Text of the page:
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RAW, Summer 1990

By Dave Henderson

Def American
4 stars

   "I'm sorry, Mister Danzig can't come to the phone right now... he's in 
conference with the Devil." After last year's belated but bounteous self-
titled album, Danzig screen Episode Two of their mini-drama. Opening with 
the extreme claustrophobia of 'Long Way Back From Hell', it's a travelogue 
that's near perfect as Glenn Danzig shuffles in the tomb of Rock, easily 
avoiding the predictable shortcomings of his contemporaries. 'Long Way Back 
From Hell' possesses the same upfront, in-your-face throb that the debut 
did. It's hellish. It's harrowing. It breaks into a blistering solo. Danzig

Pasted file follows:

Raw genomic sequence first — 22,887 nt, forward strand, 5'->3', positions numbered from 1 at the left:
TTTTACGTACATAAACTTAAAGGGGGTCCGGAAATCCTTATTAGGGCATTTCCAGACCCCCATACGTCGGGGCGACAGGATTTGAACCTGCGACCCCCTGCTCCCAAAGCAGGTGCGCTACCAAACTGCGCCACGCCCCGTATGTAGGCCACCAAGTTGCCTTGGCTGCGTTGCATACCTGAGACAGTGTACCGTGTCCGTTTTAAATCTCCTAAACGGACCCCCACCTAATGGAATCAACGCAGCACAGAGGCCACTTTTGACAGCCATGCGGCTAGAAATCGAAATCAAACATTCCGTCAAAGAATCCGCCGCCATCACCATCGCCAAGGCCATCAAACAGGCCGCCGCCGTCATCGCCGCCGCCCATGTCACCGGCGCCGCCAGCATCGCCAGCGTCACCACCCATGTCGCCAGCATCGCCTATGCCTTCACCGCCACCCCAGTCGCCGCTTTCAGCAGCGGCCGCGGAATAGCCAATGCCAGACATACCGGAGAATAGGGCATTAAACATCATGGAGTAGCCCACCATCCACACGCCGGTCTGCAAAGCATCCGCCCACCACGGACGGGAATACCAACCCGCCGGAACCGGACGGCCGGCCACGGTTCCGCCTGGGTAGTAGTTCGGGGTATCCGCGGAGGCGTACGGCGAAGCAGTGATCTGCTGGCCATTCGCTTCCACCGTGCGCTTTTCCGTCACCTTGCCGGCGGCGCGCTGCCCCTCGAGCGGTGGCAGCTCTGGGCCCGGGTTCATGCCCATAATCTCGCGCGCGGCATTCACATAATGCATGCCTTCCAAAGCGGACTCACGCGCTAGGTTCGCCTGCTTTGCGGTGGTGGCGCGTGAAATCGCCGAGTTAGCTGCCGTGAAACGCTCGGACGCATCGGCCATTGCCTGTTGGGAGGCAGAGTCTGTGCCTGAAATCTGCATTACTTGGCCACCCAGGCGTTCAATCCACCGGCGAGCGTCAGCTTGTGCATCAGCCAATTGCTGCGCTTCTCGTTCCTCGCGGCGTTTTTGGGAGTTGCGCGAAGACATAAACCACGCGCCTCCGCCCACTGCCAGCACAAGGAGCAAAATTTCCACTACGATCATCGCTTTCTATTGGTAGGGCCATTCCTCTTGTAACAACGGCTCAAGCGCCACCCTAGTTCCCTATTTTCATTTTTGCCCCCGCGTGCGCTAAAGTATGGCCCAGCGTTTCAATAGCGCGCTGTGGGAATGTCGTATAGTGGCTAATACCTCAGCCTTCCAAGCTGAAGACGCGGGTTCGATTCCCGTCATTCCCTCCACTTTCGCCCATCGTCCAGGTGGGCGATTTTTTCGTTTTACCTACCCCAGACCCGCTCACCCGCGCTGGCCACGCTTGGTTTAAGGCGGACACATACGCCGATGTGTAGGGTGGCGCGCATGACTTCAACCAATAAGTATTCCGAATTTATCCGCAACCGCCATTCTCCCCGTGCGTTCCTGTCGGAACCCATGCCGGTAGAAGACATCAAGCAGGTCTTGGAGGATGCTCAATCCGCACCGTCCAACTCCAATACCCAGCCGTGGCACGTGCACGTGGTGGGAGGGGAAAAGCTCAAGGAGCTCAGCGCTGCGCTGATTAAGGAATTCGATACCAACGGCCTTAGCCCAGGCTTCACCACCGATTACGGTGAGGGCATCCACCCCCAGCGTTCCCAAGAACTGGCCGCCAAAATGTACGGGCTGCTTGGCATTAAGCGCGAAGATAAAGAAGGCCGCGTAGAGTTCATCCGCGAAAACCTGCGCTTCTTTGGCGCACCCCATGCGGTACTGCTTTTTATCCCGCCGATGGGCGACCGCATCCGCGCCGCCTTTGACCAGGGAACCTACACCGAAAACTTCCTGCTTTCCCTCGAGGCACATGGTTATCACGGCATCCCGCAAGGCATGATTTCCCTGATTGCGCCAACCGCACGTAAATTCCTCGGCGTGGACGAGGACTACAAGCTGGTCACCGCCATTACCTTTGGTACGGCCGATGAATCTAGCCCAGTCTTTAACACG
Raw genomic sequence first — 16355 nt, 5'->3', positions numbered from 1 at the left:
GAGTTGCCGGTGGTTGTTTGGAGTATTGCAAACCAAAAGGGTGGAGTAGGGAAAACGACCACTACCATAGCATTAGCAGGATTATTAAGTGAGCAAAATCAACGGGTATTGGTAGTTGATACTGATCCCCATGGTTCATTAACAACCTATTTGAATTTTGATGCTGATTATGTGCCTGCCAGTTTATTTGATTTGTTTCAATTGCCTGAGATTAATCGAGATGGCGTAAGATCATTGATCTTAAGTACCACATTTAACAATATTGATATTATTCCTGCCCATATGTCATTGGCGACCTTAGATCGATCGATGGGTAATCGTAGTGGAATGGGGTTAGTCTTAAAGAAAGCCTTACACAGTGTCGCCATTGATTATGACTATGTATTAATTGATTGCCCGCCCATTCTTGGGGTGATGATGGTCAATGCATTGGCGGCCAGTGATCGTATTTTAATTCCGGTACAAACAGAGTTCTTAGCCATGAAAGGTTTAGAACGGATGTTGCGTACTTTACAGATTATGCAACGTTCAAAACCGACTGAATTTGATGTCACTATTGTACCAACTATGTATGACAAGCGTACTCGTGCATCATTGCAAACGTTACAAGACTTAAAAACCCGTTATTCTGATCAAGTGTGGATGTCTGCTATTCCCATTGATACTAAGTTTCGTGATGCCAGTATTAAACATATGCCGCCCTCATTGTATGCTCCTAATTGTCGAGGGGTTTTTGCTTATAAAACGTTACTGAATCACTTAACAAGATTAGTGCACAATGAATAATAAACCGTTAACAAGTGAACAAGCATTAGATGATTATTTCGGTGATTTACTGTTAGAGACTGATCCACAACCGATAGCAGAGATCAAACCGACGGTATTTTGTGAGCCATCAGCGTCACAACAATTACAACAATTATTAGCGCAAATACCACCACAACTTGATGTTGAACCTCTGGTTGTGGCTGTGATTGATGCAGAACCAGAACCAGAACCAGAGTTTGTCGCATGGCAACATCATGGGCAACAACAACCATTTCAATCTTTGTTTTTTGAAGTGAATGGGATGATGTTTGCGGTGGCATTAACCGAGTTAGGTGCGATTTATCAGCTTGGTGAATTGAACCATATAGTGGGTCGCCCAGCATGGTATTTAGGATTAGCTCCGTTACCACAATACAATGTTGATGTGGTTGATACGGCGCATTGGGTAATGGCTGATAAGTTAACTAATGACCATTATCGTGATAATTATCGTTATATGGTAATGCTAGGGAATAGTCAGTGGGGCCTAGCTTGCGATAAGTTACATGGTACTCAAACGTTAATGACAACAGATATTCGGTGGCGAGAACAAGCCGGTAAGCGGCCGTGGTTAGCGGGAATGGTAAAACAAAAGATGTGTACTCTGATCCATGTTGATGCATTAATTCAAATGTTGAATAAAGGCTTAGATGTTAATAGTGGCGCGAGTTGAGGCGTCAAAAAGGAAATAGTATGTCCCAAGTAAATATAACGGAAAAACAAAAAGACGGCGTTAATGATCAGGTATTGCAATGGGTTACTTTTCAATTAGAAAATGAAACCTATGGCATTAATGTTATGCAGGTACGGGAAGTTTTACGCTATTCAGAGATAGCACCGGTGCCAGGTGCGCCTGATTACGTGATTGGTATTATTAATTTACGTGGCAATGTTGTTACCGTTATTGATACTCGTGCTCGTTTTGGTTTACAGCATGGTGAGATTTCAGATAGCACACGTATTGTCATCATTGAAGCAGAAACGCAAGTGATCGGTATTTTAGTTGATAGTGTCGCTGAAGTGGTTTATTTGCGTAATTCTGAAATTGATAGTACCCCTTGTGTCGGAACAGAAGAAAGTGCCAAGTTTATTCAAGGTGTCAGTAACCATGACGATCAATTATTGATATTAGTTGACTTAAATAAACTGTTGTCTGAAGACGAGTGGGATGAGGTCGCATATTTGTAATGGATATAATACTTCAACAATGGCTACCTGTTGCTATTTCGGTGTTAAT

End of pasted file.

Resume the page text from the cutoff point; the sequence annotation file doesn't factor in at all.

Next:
must be the heaviest band in the universe and, somehow, they manage to nimbly 
strut above the steaming abyss of embarrassing neo-Gothic role-playing that 
so many "evil doers" plummet into. Danzig have melody, control of the volume 
switch, intense but never cliched visions and a vocal that flashes against 
your inner ear like a Chinese burn. They may be on the way back from Hell, 
but they're no less critical of society or religion.
   As we head deeper into the Danzig psyche, the stories become more 
disturbed. It's like scanning the scoops from the American evangelist press. 
And where Danzig's debut was like the whiplash from a motorway pile up, 
their '90s incarnation is accessible, spreading an eerie breed of menace 
into the world of commercial Rock. Somehow Danzig's gentlest sounds still 
hold that essential scare value, that nifty wordplay that tells you these 
guys have a nightmare ride of their own. Sure, you're welcome to come, but 
this one might just turn your head inside out.